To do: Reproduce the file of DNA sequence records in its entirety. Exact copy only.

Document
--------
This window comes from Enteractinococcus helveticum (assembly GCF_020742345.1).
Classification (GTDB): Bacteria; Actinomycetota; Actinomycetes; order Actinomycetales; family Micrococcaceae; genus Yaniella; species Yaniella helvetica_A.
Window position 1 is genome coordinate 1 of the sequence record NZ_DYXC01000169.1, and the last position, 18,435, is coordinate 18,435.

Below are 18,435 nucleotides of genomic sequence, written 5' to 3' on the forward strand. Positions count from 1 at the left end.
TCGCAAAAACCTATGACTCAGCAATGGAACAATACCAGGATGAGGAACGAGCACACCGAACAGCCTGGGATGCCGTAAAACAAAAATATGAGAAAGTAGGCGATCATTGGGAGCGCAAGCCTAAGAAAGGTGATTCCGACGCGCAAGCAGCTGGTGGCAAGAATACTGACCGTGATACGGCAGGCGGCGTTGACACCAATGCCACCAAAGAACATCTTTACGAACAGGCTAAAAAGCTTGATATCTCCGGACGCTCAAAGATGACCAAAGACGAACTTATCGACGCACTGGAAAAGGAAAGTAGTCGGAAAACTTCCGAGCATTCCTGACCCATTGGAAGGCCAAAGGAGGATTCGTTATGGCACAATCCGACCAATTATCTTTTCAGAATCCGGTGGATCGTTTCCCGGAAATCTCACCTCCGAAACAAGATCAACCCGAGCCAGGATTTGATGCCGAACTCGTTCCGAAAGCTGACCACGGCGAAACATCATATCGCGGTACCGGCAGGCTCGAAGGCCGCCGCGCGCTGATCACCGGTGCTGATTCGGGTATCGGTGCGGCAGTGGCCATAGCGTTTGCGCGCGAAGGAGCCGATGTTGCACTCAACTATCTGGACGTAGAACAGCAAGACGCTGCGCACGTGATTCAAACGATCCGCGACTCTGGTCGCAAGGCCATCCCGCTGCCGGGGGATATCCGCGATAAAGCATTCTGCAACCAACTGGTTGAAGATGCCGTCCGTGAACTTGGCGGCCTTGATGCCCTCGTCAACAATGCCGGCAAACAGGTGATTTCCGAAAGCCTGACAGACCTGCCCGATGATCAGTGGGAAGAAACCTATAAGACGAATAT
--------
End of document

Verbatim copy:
This window comes from Enteractinococcus helveticum (assembly GCF_020742345.1).
Classification (GTDB): Bacteria; Actinomycetota; Actinomycetes; order Actinomycetales; family Micrococcaceae; genus Yaniella; species Yaniella helvetica_A.
Window position 1 is genome coordinate 1 of the sequence record NZ_DYXC01000169.1, and the last position, 18,435, is coordinate 18,435.

Below are 18,435 nucleotides of genomic sequence, written 5' to 3' on the forward strand. Positions count from 1 at the left end.
TCGCAAAAACCTATGACTCAGCAATGGAACAATACCAGGATGAGGAACGAGCACACCGAACAGCCTGGGATGCCGTAAAACAAAAATATGAGAAAGTAGGCGATCATTGGGAGCGCAAGCCTAAGAAAGGTGATTCCGACGCGCAAGCAGCTGGTGGCAAGAATACTGACCGTGATACGGCAGGCGGCGTTGACACCAATGCCACCAAAGAACATCTTTACGAACAGGCTAAAAAGCTTGATATCTCCGGACGCTCAAAGATGACCAAAGACGAACTTATCGACGCACTGGAAAAGGAAAGTAGTCGGAAAACTTCCGAGCATTCCTGACCCATTGGAAGGCCAAAGGAGGATTCGTTATGGCACAATCCGACCAATTATCTTTTCAGAATCCGGTGGATCGTTTCCCGGAAATCTCACCTCCGAAACAAGATCAACCCGAGCCAGGATTTGATGCCGAACTCGTTCCGAAAGCTGACCACGGCGAAACATCATATCGCGGTACCGGCAGGCTCGAAGGCCGCCGCGCGCTGATCACCGGTGCTGATTCGGGTATCGGTGCGGCAGTGGCCATAGCGTTTGCGCGCGAAGGAGCCGATGTTGCACTCAACTATCTGGACGTAGAACAGCAAGACGCTGCGCACGTGATTCAAACGATCCGCGACTCTGGTCGCAAGGCCATCCCGCTGCCGGGGGATATCCGCGATAAAGCATTCTGCAACCAACTGGTTGAAGATGCCGTCCGTGAACTTGGCGGCCTTGATGCCCTCGTCAACAATGCCGGCAAACAGGTGATTTCCGAAAGCCTGACAGACCTGCCCGATGATCAGTGGGAAGAAACCTATAAGACGAATAT